Tuesday, November 17, 2009

Stimulus Capture

Here is another Questioning if the old economic models apply. Alan Kirman focuses on the real prospect that economic theory about Rationality and Equilibrium cannot truly meet the real expectations considering such things as ‘herd behavior’ and aggregate canceling out process. I approach the problem by saying that Economies alter with Size, bringing vastly different reactions than earlier economies. Take the question of Stimulus. Massive size makes common distribution impossible, with Special Interests’ capture of the process; One has to ask if the Fed is not Too Small to Succeed and/or is the Treasury Too Broke to Survive. Regulation, not just of the Stimulus package but all Government, cannot develop sufficient supervisory personnel to identify any violation, let alone to assign any punishment for such violation. One knowledgeable Source, not cited for his own protection, stated that a full Audit for one year’s operation of the Economy would take 11 years. Which of you budding economists can tell me Why capture of Stimulus stops the process of Stimulus? Hint: Captured Stimulus simply funds previous Production Costs extremes under capture conditions.

Here is a very confused Individual, and I empathize with him. He wonders at the dynamic inconsistency of Fed policy, while I understand that it is the poor economic modeling on Inflation which is at fault. Goods with a lifespan of longer than three years should never play a part in any Inflation index. The best index would be One which models Products which will be consumed within one year. High and Low Movers should not be excluded from such models, but Intermediate and Long-Term Products will always follow any sustained Inflationary trend within 18 months. Understand that 70% of usual Consumption Income has been spent before a Household reaches these long life Goods. Getting a clear presentation of what Inflation exists comes only with the frequency of purchase, and We need to know the Prices of what consumes over 50% of disposable Household Income.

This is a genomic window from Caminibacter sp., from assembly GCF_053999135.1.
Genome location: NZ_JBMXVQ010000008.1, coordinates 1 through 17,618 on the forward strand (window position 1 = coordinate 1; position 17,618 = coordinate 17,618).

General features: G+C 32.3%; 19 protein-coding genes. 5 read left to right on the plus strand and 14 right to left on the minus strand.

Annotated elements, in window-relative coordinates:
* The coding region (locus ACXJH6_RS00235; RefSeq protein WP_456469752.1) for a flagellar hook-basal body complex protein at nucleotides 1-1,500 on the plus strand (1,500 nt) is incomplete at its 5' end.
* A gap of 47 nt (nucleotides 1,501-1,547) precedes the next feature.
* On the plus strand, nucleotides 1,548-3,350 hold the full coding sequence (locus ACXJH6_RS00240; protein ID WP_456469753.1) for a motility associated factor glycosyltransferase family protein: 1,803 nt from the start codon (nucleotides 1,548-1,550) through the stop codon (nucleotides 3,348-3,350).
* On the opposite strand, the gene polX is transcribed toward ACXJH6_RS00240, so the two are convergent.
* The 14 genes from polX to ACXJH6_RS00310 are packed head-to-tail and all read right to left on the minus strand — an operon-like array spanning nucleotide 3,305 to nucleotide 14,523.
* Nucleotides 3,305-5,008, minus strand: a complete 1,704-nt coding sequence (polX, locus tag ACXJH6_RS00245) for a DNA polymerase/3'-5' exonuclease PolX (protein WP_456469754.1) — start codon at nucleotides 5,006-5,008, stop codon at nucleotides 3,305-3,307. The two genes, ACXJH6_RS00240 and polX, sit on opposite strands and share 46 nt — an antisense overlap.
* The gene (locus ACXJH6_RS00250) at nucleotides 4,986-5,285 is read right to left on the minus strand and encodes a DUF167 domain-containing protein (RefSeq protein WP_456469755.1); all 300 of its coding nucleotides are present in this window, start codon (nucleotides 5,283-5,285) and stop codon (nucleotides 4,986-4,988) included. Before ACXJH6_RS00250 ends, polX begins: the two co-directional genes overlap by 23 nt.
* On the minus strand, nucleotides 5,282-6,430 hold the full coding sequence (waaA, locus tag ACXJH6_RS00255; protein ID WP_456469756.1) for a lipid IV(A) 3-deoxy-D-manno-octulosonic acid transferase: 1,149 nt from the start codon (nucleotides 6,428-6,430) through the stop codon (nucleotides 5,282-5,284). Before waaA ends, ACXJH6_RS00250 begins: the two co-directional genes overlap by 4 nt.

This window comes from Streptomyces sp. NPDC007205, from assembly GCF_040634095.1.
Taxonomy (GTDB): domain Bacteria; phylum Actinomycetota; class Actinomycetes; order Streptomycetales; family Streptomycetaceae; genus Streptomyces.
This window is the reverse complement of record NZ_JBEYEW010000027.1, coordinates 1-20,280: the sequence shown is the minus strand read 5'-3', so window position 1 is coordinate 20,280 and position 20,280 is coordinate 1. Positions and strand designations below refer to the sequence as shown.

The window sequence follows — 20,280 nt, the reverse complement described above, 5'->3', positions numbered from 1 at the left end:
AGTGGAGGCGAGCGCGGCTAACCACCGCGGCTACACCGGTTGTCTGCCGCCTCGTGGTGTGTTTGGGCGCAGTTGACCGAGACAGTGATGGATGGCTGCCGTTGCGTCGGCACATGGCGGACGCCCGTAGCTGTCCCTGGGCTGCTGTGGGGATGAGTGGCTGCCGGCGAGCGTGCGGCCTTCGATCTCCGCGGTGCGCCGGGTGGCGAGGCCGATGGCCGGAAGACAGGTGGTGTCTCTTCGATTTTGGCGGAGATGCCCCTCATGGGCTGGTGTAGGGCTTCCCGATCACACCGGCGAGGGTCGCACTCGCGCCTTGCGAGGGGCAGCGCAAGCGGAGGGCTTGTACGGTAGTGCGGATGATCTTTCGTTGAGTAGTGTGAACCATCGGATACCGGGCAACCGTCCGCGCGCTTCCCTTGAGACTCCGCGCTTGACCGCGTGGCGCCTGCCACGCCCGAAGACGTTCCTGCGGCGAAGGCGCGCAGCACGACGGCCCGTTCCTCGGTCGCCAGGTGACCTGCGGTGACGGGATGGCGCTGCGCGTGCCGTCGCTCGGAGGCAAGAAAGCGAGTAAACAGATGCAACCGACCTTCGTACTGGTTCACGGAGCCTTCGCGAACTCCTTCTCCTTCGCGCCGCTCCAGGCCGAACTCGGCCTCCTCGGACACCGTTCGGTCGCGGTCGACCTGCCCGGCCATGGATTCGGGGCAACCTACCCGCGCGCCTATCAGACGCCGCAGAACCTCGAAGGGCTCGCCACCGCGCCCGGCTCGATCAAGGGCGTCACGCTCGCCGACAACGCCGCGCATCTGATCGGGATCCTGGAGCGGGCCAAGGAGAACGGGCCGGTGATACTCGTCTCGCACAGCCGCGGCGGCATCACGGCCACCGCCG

This article fits in nicely with both paragraphs above. The Consumer Price Index is down 1.3%, all basically because of the downturn in Car purchases and Big-Ticket items. The Drug industry, though, uses the Cover of this dropping CPI to hide its acceleration of Drug prices; here preemptive capture of Stimulus from promised Health care provision. Drug companies will get away with this capture, unless Government conducts suppressive negotiations for Drug supplies; a Condition no one expects out of a Congress heavily-subsidized by political contributions from the health sector. The Drug companies expect 30 million more Customers, but expect they can raise their Prices another 15%, while their Production Costs will likely reduce by about 30%. The trouble seems to be that they will get away with it. lgl

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